While I have not been privy to the earnings of the SunStar Baguio since I left in 2014, I think Covid-19 was the final nail that sealed the fate of the only daily newspaper in the region. In last Tuesday’s Kapihan sa Baguio, topics delved into the struggles of local media as advertisements became scarce since the pandemic started and distribution of newspapers was threatened when newsstands were planned to be removed from sidewalks.
However, as I dig deeper, community newspapers like SunStar Baguio have been bleeding in terms of revenues even before the pandemic. Even weekly newspapers like the Baguio Chronicle, Herald Express, and the more established Baguio Midland Courier have reported a drop in circulation and advertising before the transition to the new normal. As discussed in Tuesday’s press conference, most of the local print publications merely rely on judicial and legal notices for their daily keep. Even big businesses like telecoms, malls, and government agencies have slowly diminished their ad placements in newspapers in favor of new media and content from video bloggers, influencers, and content creators.
As for SunStar Baguio, it has a beautifully designed and well-curated website that ranks high in Google page rankings. In fact, if you search the keywords “Baguio news” or “Cordillera news,” the SunStar Baguio website ranks first when it comes to SEO scoring. A high page ranking is something that Search Engine Optimization content editors like me are envious of because placing first in Google rankings is something that attracts local, national, and international advertisers.
So what’s the problem? The local owners of the daily newspaper including the editorial department do not have full control of the website. That is one reason that locally placed ads do not appear on the SunStar Baguio website. For me, it’s a huge missed revenue opportunity if the local franchisee or owner does not have full control of the website and only receives residual earnings from the network owner based in Cebu. Recently, SunStar Baguio also ventured on electronic paper versions and came up with a digital weekly newscast which in one way or another helped the paper compete but it was already late in the game and then the pandemic happened.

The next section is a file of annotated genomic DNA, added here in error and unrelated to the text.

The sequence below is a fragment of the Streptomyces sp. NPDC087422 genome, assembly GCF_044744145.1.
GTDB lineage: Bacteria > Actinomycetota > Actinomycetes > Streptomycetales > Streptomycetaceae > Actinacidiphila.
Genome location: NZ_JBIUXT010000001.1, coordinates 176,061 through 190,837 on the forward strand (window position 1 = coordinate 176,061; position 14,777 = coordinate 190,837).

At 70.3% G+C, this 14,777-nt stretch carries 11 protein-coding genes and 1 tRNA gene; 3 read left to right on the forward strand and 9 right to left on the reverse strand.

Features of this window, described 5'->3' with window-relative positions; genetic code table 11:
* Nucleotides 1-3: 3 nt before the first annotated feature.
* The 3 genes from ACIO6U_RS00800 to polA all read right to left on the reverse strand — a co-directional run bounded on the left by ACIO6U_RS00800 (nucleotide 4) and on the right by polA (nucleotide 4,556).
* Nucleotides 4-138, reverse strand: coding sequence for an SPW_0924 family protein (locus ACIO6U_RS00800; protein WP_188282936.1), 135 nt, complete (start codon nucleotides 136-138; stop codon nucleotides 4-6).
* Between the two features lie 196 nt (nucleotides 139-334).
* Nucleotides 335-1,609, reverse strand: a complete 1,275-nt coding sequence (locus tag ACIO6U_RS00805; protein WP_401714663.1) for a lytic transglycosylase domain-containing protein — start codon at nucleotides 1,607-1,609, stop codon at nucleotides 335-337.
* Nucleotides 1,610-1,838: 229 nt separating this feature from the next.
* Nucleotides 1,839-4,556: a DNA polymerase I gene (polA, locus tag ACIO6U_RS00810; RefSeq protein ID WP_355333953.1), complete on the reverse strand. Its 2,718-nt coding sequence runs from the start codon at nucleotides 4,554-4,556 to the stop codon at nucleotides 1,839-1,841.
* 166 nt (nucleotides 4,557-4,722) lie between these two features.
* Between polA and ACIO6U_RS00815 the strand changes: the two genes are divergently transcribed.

Another observation I see in community newspapers is that they lack the full understanding of optimizing their websites and monetizing their content. This is something publishers should study before venturing into the newspaper business in the advent of social media. Why would the World’s Richest Man Jeff Bezos of Amazon invest in The Washington Post? Why is media mogul Rupert Murdoch still earning millions from his media empire despite a dwindling print publication? It’s because these businessmen know how to monetize content. Some of them even enforced paywalls for exclusive website content. Accurate content from credible journalists is not something the likes of Mocha Uson or Banat By can proliferate. Other newspapers are also using data culled from readers and subscribers may it be their reading habits, demographics, and what type of content they are reading to drive revenues from advertisers. While advertisements remain premium to keep the business afloat, data from users/subscribers, content, and backlinks with other businesses have become additional revenue streams.
Another revenue stream for the daily newspaper that was also greatly affected by the pandemic was the printing press. For a time, earnings of SunStar Baguio’s printing press actually exceeded that of the newspaper. In Baguio City, only Midland, Chronicle, and SunStar Baguio newspapers have their own printing machines. The rest of the weekly papers send their final drafts to third-party printing shops to print the newspapers. But with lockdowns and class suspensions during the pandemic, the publishing business also experienced a slowdown in print jobs as print publications were replaced by online modules and digital prints.
Engaging in Traditional Marketing and failure to shift to Digital Marketing methods are also partly to blame for the demise of community newspapers like SunStar Baguio. In the old days, newspapers had to wait for businesses or advertisers to place ads. If publishers are aggressive, advertising account executives would go around hunting for advertisers. But all these are traditional marketing methods that are no longer viable in the Social Media Age.
In the age of social media, content is key for monetization. If only local newspapers use their Facebook, Instagram, Twitter, Youtube, and even TikTok content to their advantage (meaning to drive traffic to their websites), they no longer need to beg for advertisers to place ads on their websites and social media pages. If they look closely at the articles published at the BBC, New York Times, and Bloomberg, they would see that even journalistic writing has since changed to a long-form style of writing with sub-headings to be able to rank higher with Google. There’s plenty of other means for monetization and I’ll discuss them in the next Freelancer column in a couple of weeks. Happy Weekend!